Navicular Syndrome

Navicular Syndrome

Leslie Batistich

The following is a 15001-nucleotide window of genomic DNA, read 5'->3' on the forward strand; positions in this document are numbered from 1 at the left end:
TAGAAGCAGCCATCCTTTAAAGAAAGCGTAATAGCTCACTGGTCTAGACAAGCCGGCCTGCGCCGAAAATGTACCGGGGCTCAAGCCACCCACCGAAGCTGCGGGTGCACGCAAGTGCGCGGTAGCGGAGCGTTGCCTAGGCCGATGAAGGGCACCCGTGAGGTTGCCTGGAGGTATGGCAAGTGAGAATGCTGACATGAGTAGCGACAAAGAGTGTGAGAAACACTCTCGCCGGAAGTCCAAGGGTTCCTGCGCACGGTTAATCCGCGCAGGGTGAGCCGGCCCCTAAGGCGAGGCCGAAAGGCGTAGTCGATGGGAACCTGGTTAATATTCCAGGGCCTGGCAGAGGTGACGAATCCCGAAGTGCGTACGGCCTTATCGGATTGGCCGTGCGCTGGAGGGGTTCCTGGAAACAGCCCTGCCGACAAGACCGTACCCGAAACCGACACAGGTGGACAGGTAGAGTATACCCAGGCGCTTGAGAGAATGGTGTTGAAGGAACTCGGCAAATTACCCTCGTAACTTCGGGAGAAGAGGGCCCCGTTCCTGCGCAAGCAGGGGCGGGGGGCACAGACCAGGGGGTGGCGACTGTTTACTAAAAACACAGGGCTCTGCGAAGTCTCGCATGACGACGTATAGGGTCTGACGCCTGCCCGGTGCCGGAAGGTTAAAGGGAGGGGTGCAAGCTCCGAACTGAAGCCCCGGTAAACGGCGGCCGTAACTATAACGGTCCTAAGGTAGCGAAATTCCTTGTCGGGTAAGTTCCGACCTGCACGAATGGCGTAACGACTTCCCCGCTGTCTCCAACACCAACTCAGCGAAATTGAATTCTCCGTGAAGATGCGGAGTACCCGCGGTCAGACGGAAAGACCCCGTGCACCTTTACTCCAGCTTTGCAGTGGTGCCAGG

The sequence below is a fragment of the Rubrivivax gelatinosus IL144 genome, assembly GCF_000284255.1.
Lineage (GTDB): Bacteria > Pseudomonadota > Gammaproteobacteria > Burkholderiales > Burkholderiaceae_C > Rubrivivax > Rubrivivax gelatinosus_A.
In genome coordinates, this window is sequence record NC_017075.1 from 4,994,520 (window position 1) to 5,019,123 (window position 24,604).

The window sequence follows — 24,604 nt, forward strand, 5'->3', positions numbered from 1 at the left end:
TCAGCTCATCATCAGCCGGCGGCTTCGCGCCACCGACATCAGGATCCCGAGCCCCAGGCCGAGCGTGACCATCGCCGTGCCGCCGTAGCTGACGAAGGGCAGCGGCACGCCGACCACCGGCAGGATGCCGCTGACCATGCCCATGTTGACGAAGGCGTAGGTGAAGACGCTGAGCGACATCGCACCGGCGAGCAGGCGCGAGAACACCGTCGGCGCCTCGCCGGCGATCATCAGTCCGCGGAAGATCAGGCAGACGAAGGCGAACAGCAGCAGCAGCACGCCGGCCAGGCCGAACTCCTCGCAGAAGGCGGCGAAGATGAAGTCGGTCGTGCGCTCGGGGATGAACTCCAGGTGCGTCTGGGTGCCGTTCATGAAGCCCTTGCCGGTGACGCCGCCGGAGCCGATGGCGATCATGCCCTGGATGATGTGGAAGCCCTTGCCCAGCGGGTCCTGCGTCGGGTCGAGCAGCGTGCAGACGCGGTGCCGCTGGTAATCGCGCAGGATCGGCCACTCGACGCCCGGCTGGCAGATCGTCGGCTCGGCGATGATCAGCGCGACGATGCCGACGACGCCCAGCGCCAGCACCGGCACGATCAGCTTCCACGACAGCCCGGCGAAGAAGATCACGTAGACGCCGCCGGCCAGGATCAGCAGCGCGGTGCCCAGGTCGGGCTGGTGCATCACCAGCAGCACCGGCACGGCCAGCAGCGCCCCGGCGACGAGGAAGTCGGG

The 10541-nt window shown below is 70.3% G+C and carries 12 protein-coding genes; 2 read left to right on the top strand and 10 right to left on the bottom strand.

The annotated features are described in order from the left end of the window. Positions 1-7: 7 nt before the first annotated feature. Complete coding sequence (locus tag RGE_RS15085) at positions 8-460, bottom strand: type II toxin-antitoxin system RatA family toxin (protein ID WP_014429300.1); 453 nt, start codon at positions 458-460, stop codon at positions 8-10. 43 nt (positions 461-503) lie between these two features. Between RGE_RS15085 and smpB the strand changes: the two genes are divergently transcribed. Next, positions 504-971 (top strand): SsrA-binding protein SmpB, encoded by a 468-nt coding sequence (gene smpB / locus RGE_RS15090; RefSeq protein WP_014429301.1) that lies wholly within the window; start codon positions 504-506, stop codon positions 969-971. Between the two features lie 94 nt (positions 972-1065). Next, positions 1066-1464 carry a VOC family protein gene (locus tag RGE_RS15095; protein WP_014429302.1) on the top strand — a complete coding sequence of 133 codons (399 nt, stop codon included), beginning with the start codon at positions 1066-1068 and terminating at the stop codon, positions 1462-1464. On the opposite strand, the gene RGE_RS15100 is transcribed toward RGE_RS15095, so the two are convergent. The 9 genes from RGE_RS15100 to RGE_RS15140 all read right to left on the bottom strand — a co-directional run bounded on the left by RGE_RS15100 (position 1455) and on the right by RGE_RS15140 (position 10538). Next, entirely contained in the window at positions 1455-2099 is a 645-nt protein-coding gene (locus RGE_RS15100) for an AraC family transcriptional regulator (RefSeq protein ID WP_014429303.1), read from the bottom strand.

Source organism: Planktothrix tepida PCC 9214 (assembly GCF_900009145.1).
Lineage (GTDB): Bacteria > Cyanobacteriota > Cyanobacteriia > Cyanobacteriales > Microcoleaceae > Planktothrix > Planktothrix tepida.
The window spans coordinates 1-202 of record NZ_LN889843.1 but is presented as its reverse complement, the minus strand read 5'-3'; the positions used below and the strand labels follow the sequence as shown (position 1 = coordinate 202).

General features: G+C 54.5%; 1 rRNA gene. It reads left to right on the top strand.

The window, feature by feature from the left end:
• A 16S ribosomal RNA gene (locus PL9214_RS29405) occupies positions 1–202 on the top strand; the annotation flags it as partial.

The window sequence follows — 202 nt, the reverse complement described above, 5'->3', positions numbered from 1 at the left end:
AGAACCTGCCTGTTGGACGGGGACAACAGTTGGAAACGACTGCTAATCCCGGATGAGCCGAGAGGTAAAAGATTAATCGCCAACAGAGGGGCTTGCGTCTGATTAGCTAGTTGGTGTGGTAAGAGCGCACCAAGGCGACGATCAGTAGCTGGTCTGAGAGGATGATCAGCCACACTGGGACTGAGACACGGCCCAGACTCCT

Navicular syndrome is a critical problem with the riding horse. Navicular is usually suspected when your horse is showing pain in the caudal aspect of its hoof. Typically when this problem is diagnosed the horse owner will not only need to revise the horse’s training program, but will also need to look at corrective shoeing. I have found the composite shoe to be a more than competent corrective shoe for navicular problems. Every horse owner or caretaker should fully understand hoof mechanism, proper trimming, and how it affects the horse’s entire body, health and longevity. Navicular problems are not hereditary. Many horse people may believe that navicular problems are hereditary. Do not mistake this for a hereditary weakness. It is a very common health care problem. Navicular problems are almost always man made through improper trimming, short term or long term shoeing, and/or inadequate natural environment throughout the horse’s life. This type of improper care can cause problems in the navicular area of your horse’s hoof. The navicular bone is located directly behind the coffin bone, held in between the short pastern and coffin bone by tendons and ligaments. The navicular bone has two main functions: To protect the joint and tendons from pressure and concussion; and to act as a valve for blood flow to the coffin bone and corium in the hoof. An insult to this region causes pain and lameness in the horse. When your horse is diagnosed with navicular syndrome by your veterinarian a common drug therapy will normally include isoxsuprine hydrochloride, a drug which causes dilation of the small blood vessels. This is a long course of drug therapy which can become quite expensive. Corrective shoeing is always going to be required in more chronic cases of navicular syndrome. Your horse should be trimmed according to its own conformation and properly fitted with a corrective shoe. The main point is that to be able to continue using your horse, you are going to need to be proactive in making your horse comfortable while he is working. Remember, you are never going to be able to cure navicular problems, you and your farrier can, however, assist in relieving him from pain.

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